In [3]: with open('/tmp/suchfoo', 'wb') as f:
...:     pass
...:

In [4]: f = foo_from_mmap('/tmp/suchfoo')

In [5]: print(f)
[1]    17510 bus error (core dumped)  ipython



That’s not good … what happened there?
It turns out that if you use memory mapped files with a backing in the file-system, the file needs to already have enough bytes in it to support your needs.
Ok, so lets use that cool as_bytes property to prime the pump.

In [3]: with open('/tmp/suchfoo', 'wb') as f:
...:     f.write(Foo(42, 98).as_bytes)

In [4]: f = foo_from_mmap('/tmp/suchfoo')

In [5]: print(f)
Foo(42, 98)


Awesome!
Now let’s open up a new session and do some IPC!

In [3]: f = foo_from_mmap('/tmp/suchfoo')

In [4]: print(f)
Foo(42, 98)


So far so good. We are able to read the state in a different process.
Now in that second process, let’s change the state:

In [5]: f.bar = 31337

In [6]: print(f)
Foo(31337, 98)


Ok, but did that change the state for the original process?

In [6]: print(f)
Foo(31337, 98)


Victory! The original process also sees the change!
An arbitrary number of processes can memory map this file and read/write to share interprocess global state.

## Shared Memory with no backing file

If you don’t want to expose the process’s state to the file-system, you don’t have to. The mmap call requires a file descriptor. We used a call to .fileno() on an open file to get it in the previous case, but that is not the only way.
We will call shm_open to get a file descriptor that points to mapped memory that is not backed by a file, but rather referred to by name. If there isn’t an existing mapping, one will be created, bet either way, you get a file descriptor that you can pass to mmap.
We’ll need to add some more imports:

from posix.mman cimport (
mmap,
shm_open,
PROT_WRITE,
MAP_SHARED,
)
from posix.fcntl cimport (
O_RDWR,
O_CREAT
)
from posix.unistd cimport ftruncate


Now we can add a new factory which will facilitate IPC with no backing file:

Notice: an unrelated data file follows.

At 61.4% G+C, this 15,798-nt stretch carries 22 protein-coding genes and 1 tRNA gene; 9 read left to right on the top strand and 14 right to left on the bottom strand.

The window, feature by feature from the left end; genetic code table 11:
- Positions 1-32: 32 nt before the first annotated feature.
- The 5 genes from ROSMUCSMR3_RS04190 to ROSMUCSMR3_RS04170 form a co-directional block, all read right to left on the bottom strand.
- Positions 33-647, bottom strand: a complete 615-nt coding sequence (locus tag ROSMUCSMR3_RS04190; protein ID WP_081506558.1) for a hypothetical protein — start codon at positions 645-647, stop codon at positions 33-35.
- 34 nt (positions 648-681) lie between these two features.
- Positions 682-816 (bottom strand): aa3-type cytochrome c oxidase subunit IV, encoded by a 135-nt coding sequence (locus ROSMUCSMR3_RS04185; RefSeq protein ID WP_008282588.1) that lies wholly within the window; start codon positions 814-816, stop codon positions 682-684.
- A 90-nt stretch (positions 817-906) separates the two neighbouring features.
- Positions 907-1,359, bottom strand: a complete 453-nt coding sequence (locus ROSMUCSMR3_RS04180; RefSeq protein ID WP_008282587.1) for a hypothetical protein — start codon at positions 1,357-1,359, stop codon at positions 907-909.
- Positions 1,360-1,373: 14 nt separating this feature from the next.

def foo_from_shm(bytes tagname):
cdef int fd
fd = shm_open(<const char*>tagname, O_RDWR | O_CREAT, 0666)
ftruncate(fd, sizeof(foo))
ret_foo = Foo.from_foo(<foo*>(mmap(
NULL, sizeof(foo), PROT_READ|PROT_WRITE, MAP_SHARED, fd, 0)
))
ret_foo.free_on_dealloc = False
return ret_foo


Now we can make the following call in two separate processes:

In [4]: f = foo_from_shm('such_foo')


As before, each process can read and write to the shared state. The only difference is that in this case, the file-system is left completely out of the picture.

## Final thoughts

Both ways of mapping shared memory are super fast. However, if you have a backing file in the file-system, you can persist state past the life of all the processes. i.e., the next time you fire up the process(s), you get the state as it was when everything was shut down the last time.
This may or may not be what you want. The second method makes sense for when you have no need (or actively don’t want) to store state in the file-system.
Also, note that I haven’t said anything about synchronizing access to the shared state. All the same problems that exist for multiple threads writing to a shared data structure are present with a shared interprocess data structure.
Lastly, I would point out the from_bytes and as_bytes methods on the Foo class. These enable you to extend the interprocess communication across multiple machines by using sockets. I’ll leave the implementation details as an exercise for the reader.

## 1 thought on “Python Inter-process Communication”

1. I should also mention that the shm_open call requires linking against the rt library. If you do this in an IPython session, use %%cython –link-args=-lrt otherwise add the rt library to the libraries list in your setup.py